In this regard, there have been some very questionable decisions. First, the Congress Party regime of PV Narasimha Rao in the mid-Nineties failed to insist on a quid pro quo of jointly-held Intellectual Property Rights for all Su-30MKI technologies and complete ToT inclusive of the “laws” and “codes” in exchange for the infusion of Rs 6,000 crores, which prevented the Su-30 programme from going under. Next, the IAF after failing in its bid to secure additional Mirage 2000 aircraft conjured up the MMRCA rather than consolidate its fighter strength by augmenting its Su-30 fleet. And lately, the IAF and the Manmohan Singh government passed up the opportunity for kick-starting an indigenous modern combat aircraft design and development effort by turning down an independent proposal by the Mikoyan Bureau. The progenitor of MiG fighter planes had suggested that India fund the development of its new “1.44” fighter it has designed to equal, even exceed, F-22 performance parameters. In return, India was to jointly own all its technologies and the rights to further develop this platform, and produce it for IAF use and world-wide sales. The excuse for Delhi’s nyet was that the Russian government, which backed the Sukhoi Bureau and had vested interest in promoting its sales, warned that India would be making all the financial investments and bearing all the risks. Given the solid track record of the MiG Bureau, this was a no-brainer. But when have the risk-averse and strategically short-sighted Indian government and IAF acted sensibly?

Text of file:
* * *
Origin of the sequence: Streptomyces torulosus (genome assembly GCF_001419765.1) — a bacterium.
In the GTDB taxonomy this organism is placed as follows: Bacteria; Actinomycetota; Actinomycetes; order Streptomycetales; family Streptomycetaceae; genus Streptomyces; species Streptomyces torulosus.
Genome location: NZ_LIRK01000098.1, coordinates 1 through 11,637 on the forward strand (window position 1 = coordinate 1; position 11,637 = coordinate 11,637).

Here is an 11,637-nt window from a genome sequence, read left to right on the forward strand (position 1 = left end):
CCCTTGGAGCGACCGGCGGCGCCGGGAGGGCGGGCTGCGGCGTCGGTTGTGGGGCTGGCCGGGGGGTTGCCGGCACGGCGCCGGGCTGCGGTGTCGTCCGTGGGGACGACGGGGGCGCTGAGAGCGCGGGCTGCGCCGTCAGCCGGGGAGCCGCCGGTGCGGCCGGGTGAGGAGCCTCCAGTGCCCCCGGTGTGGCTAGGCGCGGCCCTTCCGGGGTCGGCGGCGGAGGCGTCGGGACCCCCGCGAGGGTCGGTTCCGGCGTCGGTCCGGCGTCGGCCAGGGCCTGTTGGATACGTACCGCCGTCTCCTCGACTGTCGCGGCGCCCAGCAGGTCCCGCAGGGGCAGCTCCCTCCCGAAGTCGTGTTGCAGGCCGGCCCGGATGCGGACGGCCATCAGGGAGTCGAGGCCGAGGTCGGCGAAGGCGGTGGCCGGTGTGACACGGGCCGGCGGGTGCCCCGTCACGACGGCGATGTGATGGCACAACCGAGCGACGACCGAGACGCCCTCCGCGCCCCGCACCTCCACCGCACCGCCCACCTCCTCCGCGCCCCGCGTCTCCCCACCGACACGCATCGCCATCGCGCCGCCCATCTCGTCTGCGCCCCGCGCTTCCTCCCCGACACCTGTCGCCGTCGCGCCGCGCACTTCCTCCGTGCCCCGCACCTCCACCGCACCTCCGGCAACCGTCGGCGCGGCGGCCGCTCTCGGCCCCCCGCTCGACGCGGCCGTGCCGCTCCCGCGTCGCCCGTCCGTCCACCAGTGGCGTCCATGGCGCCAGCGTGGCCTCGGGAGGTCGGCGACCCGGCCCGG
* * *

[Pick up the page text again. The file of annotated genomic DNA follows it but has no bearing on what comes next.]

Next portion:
[Published as “Whiskey Charlie” in ‘The Asian Age’& ‘The Deccan Chronicle’, May 3, 2011 at ]